[10] Note in original text: Captain Smith mentioneth this in his book called the pathway to plantations but I had the most certain relation thereof from Mr. Oldham, who went to New England presently after this plague.

[11] In 1614, after a French ship stranded off Cape Cod, several of its crew came ashore, to be later killed by the Nausets.   Only three or four survived to become servants of the Indians.  At least one became the husband of a Nauset woman and fathered a child.  Another castaway, after living there for a couple of years, prophesized a coming disaster.  Years later, the prediction was remembered by Pecksuot:  'They weept much...One of them [the surviving Frenchmen] had a book he would often read in.  We asked him what his book said.  He answered, "It saith, there will be a people, like French men, come into this Country and drive you all away."'  Jack Dempsey, ed., Good News from New England and Other Writings on the Killings at Weymouth Colony (Scituate, Mass. : Digital Scanning, 2001),  pp. xliv, l.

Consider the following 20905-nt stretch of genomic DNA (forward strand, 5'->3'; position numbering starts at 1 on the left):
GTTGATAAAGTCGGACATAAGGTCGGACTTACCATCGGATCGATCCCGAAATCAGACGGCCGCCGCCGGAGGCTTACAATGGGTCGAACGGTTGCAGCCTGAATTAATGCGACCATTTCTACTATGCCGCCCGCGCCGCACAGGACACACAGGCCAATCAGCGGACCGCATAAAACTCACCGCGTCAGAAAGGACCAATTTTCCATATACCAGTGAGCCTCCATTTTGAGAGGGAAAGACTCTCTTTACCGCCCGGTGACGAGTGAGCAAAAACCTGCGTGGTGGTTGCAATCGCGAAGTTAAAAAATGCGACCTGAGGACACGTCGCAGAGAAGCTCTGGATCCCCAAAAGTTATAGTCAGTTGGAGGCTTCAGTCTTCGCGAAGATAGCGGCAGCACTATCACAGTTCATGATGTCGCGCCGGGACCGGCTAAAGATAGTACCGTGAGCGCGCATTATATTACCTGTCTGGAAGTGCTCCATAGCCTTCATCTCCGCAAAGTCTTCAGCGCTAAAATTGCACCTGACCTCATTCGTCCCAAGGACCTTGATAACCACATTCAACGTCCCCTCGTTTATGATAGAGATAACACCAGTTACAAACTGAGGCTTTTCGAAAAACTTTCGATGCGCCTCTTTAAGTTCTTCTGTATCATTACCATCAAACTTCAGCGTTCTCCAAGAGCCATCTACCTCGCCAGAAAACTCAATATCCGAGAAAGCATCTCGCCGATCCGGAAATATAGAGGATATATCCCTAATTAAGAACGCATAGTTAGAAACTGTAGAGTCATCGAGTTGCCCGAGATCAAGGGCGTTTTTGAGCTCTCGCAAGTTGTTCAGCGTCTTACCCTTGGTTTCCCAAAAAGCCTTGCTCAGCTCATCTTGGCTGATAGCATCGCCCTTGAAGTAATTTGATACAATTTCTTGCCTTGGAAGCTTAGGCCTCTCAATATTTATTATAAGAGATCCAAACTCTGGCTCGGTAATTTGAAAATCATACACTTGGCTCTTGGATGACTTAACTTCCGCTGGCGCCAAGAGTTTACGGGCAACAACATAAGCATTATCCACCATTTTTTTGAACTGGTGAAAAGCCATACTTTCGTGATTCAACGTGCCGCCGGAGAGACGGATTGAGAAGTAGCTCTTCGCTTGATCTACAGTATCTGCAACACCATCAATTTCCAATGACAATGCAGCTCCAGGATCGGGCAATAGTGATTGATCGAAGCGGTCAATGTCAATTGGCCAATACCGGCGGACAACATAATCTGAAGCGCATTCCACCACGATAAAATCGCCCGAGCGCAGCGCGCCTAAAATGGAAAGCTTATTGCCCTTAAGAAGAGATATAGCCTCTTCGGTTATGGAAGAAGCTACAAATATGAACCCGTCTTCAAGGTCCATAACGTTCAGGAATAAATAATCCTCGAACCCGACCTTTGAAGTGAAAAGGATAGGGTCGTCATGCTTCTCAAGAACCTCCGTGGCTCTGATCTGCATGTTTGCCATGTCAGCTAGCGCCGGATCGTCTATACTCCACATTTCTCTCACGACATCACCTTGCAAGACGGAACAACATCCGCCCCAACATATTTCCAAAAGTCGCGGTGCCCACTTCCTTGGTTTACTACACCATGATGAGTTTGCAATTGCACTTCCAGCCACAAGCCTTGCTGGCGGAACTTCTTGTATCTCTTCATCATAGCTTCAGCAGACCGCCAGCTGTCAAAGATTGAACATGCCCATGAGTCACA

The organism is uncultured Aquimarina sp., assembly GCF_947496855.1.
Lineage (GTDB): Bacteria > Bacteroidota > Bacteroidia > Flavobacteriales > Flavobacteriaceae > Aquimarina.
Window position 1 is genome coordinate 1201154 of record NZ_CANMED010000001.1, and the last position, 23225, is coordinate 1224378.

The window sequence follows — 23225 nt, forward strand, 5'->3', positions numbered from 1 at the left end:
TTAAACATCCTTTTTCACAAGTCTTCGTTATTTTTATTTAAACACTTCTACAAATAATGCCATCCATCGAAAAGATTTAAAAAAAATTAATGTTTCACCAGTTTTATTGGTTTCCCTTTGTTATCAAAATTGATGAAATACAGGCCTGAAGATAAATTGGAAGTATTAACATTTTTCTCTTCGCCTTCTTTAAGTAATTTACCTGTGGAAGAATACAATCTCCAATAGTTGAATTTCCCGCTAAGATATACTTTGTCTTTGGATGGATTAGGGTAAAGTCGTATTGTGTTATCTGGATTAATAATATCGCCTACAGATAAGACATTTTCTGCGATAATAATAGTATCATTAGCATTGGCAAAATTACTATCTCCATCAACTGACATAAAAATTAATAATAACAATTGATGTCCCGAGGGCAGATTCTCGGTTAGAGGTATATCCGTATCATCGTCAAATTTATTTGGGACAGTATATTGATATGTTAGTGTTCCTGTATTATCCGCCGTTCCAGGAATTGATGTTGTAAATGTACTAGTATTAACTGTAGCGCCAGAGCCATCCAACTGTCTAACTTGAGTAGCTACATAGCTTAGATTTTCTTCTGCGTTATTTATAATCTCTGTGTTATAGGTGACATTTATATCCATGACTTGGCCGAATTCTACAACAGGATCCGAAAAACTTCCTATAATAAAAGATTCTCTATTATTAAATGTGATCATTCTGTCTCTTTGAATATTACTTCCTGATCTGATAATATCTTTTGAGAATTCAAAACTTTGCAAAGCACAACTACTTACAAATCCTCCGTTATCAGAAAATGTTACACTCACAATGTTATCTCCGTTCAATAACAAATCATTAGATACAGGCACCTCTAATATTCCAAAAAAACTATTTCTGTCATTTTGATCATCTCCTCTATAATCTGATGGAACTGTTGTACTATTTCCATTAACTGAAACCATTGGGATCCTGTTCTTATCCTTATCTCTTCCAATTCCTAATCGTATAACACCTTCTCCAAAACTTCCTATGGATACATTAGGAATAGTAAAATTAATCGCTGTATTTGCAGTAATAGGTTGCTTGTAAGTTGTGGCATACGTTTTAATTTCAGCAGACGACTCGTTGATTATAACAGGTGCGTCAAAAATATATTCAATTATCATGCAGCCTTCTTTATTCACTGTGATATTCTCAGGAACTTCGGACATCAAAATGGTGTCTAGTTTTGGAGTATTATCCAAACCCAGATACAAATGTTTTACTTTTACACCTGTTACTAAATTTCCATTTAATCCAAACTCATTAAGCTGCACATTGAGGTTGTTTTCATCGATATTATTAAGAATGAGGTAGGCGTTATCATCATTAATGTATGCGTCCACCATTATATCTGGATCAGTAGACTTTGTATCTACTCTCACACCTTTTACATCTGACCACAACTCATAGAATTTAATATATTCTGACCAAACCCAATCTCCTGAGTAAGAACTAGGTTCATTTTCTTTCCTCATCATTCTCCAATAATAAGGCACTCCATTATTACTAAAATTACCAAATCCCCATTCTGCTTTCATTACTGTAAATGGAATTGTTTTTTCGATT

[12] Footnote in original textThe Indians affirm there was never such a sickness there before

[13] The date should be 1620, as this is the landing of the Mayflower from Leyden and the start of Plymouth Colony.

[14] Footnote in original textMr. Winthrop and divers other gentlemen went in these six ships.

[15] Footnote in original textThis was the cause of their sending home for corn

[16] John Winthrop, Sr. (Massachusetts governor)

[17] In June of 1628, Capt. John Endicott with about fifty men sailed on the Abigail to prepare a settlement at Naumkeag, which would become Salem, Massachusetts. In the spring of the following year, three ships with 400 colonists with 140 head of cattle with several ministers. In 1630, twelve ships carrying 1,500 people arrived to populate the Massachusetts Bay Colony.  Edward M. Hartwell and Edward W. McGlenen, Boston and Its Story, 1630-1915 (Boston, MA: City of Boston, 1916),13-16.